Including the family histories of more than 80% of those counted

as "all other free persons" in the 1790 and 1800 census


Winner: North Carolina Genealogical Society

Award of Excellence in Publishing


The American Society of Genealogists'

Donald Lines Jacobus Award

Fifth Edition


Paul Heinegg


A hard copy of this book can be purchased from the publisher:

Genealogical Publishing




Copyright by Paul Heinegg 2020

All Rights Reserved



Dedicated to the memory of

my mother-in-law,

Katherine Kee Phillips,

a descendant of the

James, Peters, Tann, and Walden Families





This project was made possible by the generous policy of the Library of Virginia which loaned me microfilm copies of most of the colonial court order books on interlibrary loan in cooperation with the Montgomery County, Pennsylvania Public Library--over 1,000 reels.


The Registers of Deeds and County Clerks of dozens of North Carolina and Virginia counties sent me copies of hundreds of deeds and wills. In particular the Northampton County, Virginia court clerk photocopied over 300 pages of the indexes to court records, the court records themselves, and lists of tithables.


Jonathan Butcher abstracted for me the Bertie and Granville County lists at the North Carolina State Archives.


I would also like to thank those who have transcribed so many of the microfilm and manuscript records of North Carolina and Virginia: Weynette Parks Haun and Ruth and Sam Sparacio.


Edmund Morgan's book, American Slavery, American Freedom, and Joseph Douglas Deal's doctoral thesis, Race and Class in Colonial Virginia, most influenced my thinking on colonial Virginia history and made me aware of the possibilities for research in Virginia.


Virginia Easley DeMarce shared with me her extensive references for her work, Verry Slitly Mixt, which was published as a series of articles in the National Genealogical Society Quarterly.


G.C. Waldrep shared his extensive nineteenth-century research of mixed-race Southside Virginia and North Carolina families. And Professor Michael Nichols of the Utah State University shared his extensive Petersburg research.


Robert A. Jackson sent me photocopies of Pettiford and Bibby family letters. Roger A. Peterson sent me photocopies of Owen County, Indiana court records, and Coy D. Roberts of Bloomington, Indiana sent me photocopies of Orange County, Indiana free papers. Forest Hazel shared Jeffries family court records, and Douglas Paterson shared Robins and Pinn family records. Doris Stone sent me photocopies of many of the Surry County, Virginia Free Negro records. Scott Wilds shared Darlington District, South Carolina records, and William and Carolyn Adams shared court records for the Beckett family.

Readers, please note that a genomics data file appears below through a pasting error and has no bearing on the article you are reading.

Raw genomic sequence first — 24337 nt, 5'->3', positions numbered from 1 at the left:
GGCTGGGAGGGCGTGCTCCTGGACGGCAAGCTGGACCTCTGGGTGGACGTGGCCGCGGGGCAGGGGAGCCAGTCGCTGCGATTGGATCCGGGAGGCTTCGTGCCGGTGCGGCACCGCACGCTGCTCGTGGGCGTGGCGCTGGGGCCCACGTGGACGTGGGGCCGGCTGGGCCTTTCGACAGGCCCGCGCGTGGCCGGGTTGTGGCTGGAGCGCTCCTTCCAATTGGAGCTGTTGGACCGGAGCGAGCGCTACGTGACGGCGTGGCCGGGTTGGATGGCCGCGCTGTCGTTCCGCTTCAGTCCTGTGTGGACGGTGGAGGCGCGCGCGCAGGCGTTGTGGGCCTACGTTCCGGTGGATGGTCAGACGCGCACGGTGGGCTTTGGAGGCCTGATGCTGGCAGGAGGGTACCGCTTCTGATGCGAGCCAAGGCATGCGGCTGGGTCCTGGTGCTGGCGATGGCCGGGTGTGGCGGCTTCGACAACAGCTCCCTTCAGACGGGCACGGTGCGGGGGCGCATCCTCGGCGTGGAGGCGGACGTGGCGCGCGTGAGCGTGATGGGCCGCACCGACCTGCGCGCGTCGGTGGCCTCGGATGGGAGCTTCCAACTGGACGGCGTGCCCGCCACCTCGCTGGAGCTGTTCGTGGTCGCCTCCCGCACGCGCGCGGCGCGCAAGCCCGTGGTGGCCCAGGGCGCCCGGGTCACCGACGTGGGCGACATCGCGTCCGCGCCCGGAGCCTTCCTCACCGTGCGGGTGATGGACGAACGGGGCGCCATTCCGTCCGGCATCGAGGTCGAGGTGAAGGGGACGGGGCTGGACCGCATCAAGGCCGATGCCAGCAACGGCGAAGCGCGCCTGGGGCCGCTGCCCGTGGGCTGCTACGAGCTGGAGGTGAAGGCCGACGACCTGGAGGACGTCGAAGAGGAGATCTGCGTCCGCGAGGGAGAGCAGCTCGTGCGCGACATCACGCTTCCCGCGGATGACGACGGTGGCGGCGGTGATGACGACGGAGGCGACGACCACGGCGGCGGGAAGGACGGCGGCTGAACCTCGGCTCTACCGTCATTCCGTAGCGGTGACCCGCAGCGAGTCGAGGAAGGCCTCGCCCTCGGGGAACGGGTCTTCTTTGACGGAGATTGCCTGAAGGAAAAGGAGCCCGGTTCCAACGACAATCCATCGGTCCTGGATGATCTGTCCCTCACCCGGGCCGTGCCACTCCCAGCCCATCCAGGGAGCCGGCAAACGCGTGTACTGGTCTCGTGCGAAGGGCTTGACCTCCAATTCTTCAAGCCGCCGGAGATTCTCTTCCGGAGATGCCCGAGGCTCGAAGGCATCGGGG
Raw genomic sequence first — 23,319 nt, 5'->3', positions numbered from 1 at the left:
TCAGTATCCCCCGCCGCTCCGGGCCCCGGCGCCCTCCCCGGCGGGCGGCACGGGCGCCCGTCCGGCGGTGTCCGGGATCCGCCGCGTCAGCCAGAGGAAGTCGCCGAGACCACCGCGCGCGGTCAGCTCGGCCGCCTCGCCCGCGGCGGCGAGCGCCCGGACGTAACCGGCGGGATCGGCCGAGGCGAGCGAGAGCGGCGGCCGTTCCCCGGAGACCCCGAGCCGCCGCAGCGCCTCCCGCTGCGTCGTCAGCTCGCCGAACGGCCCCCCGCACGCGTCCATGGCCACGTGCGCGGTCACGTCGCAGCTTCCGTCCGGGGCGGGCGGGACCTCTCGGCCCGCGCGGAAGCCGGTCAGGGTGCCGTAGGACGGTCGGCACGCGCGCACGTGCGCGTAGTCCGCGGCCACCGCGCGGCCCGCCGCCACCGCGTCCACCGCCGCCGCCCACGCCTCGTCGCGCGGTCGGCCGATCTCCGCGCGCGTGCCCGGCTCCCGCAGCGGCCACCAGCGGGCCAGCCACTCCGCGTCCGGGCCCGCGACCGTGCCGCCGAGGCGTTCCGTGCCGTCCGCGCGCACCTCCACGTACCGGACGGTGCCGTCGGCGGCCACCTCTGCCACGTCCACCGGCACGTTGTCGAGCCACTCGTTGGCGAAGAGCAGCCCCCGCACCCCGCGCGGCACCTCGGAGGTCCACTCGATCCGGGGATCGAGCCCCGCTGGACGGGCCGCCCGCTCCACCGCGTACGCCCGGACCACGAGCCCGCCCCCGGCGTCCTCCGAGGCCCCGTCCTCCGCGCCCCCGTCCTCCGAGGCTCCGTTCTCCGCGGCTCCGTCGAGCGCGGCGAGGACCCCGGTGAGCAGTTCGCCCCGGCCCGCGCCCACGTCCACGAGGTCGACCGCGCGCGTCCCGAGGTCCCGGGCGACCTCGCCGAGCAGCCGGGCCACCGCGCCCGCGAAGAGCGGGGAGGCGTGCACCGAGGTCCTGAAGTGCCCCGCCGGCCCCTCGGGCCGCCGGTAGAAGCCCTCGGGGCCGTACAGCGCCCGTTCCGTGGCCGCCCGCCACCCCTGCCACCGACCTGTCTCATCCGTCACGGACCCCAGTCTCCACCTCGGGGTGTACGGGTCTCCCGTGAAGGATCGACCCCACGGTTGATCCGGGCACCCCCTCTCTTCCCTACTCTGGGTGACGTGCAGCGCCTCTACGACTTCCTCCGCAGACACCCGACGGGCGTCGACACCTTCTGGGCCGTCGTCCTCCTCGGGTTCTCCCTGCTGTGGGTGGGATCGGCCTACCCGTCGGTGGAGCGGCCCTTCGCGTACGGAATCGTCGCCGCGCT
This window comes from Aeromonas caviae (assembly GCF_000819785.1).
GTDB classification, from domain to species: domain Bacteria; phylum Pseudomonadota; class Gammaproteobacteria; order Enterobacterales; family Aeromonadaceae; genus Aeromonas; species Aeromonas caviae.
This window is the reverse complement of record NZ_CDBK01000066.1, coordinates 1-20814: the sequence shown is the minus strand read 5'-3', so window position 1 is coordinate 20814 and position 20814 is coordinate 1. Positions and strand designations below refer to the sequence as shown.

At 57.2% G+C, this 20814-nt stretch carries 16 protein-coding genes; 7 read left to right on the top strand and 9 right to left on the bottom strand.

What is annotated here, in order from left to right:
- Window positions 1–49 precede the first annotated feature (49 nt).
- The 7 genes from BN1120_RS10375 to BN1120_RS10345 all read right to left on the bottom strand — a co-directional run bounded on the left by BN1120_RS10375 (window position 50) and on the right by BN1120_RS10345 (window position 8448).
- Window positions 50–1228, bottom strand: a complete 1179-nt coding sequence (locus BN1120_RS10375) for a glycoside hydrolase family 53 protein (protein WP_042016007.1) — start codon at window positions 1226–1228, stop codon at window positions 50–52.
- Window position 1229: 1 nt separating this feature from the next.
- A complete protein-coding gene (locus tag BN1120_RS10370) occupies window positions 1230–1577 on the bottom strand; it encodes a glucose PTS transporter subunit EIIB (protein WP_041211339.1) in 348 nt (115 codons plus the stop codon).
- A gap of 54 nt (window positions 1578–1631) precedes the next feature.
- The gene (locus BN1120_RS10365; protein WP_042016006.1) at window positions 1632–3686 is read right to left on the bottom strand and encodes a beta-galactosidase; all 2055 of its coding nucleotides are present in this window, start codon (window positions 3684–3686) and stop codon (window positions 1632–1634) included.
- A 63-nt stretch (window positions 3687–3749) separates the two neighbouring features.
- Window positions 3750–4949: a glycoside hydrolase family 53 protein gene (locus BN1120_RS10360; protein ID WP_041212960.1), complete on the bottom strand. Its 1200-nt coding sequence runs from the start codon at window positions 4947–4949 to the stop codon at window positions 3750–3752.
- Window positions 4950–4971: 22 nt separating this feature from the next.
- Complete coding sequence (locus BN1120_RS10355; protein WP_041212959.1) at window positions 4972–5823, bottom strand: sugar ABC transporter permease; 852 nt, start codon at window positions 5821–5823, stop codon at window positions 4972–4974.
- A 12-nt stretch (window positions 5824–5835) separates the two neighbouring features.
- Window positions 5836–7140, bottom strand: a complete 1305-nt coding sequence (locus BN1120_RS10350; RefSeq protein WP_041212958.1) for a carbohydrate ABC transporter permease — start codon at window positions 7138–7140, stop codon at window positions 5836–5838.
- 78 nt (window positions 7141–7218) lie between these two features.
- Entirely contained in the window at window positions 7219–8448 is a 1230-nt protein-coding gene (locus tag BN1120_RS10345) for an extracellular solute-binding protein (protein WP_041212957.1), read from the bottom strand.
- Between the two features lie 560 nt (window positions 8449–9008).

More recently, the Genealogical Society of Utah has copied thousands of North Carolina and Virginia manuscript volumes and made them available on the internet.





County records at the North Carolina State Archives, followed by stack file number.


Deed Book


Deeds, Wills


Journal of Negro History


Loose papers at the county courthouse

M804, 805

Microfilm of the Revolutionary War pension files at the National Archives


Maryland State Archives


North Carolina Genealogical Society Journal


North Carolina Historical Review


Order book for the county court of pleas and quarter sessions


Orders, Wills



Personal Property Tax Lists on microfilm at the Library of Virgina

Secretary of State records at the North Carolina Archives



Troop Returns at the North Carolina State Archives

Treasurer and Controller's files at the North Carolina State Archives

VA:, NC:, etc.

Federal census records for the state. Page number is for the printed version of the census in 1790 and the microfilm of the original for all other years.


Virginia Magazine of History


Will Book


Wills, etc. Orders


Sources are referenced in square brackets within the text in abbreviated format. The full citations are in the list of sources at the end of the book.


Arabic numbers indicate the position of each biography within a family history, similar to the Record System. Superscripts after first names indicate the order of birth of individuals with the same first name.


Lower case Roman numerals identify a person's children by birth order. A question mark before the name of a person in a child-list indicates that they are included in the list by best guess based on the available information.


Free African Americans are identified by printing their family names in bold except in their own family history.


The author will answer inquiries on any families.


Go to Introduction